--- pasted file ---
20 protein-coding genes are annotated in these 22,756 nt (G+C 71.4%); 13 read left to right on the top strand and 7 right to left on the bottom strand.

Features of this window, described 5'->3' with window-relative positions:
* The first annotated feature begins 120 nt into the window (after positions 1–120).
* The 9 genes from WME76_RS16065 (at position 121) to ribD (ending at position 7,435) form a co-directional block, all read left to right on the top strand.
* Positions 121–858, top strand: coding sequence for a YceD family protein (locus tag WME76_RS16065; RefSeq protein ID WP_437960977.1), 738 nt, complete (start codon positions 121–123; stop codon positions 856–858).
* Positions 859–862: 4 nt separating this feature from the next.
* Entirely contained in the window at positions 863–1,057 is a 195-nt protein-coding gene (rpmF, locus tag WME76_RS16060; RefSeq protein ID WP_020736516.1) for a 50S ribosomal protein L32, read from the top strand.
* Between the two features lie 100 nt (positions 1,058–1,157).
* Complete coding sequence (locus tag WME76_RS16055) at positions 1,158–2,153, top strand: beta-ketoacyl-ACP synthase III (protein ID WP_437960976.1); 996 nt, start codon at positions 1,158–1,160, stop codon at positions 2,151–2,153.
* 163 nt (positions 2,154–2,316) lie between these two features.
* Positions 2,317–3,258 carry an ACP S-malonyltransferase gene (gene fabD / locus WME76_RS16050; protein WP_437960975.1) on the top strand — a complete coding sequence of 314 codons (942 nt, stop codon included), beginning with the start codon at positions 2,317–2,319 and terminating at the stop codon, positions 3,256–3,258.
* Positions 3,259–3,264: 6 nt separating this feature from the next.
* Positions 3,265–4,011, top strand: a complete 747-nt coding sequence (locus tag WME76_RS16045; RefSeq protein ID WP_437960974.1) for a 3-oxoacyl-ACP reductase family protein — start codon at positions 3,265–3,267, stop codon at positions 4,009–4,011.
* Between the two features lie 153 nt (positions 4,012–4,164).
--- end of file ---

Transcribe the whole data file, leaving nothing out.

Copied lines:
20 protein-coding genes are annotated in these 22,756 nt (G+C 71.4%); 13 read left to right on the top strand and 7 right to left on the bottom strand.

Features of this window, described 5'->3' with window-relative positions:
* The first annotated feature begins 120 nt into the window (after positions 1–120).
* The 9 genes from WME76_RS16065 (at position 121) to ribD (ending at position 7,435) form a co-directional block, all read left to right on the top strand.
* Positions 121–858, top strand: coding sequence for a YceD family protein (locus tag WME76_RS16065; RefSeq protein ID WP_437960977.1), 738 nt, complete (start codon positions 121–123; stop codon positions 856–858).
* Positions 859–862: 4 nt separating this feature from the next.
* Entirely contained in the window at positions 863–1,057 is a 195-nt protein-coding gene (rpmF, locus tag WME76_RS16060; RefSeq protein ID WP_020736516.1) for a 50S ribosomal protein L32, read from the top strand.
* Between the two features lie 100 nt (positions 1,058–1,157).
* Complete coding sequence (locus tag WME76_RS16055) at positions 1,158–2,153, top strand: beta-ketoacyl-ACP synthase III (protein ID WP_437960976.1); 996 nt, start codon at positions 1,158–1,160, stop codon at positions 2,151–2,153.
* 163 nt (positions 2,154–2,316) lie between these two features.
* Positions 2,317–3,258 carry an ACP S-malonyltransferase gene (gene fabD / locus WME76_RS16050; protein WP_437960975.1) on the top strand — a complete coding sequence of 314 codons (942 nt, stop codon included), beginning with the start codon at positions 2,317–2,319 and terminating at the stop codon, positions 3,256–3,258.
* Positions 3,259–3,264: 6 nt separating this feature from the next.
* Positions 3,265–4,011, top strand: a complete 747-nt coding sequence (locus tag WME76_RS16045; RefSeq protein ID WP_437960974.1) for a 3-oxoacyl-ACP reductase family protein — start codon at positions 3,265–3,267, stop codon at positions 4,009–4,011.
* Between the two features lie 153 nt (positions 4,012–4,164).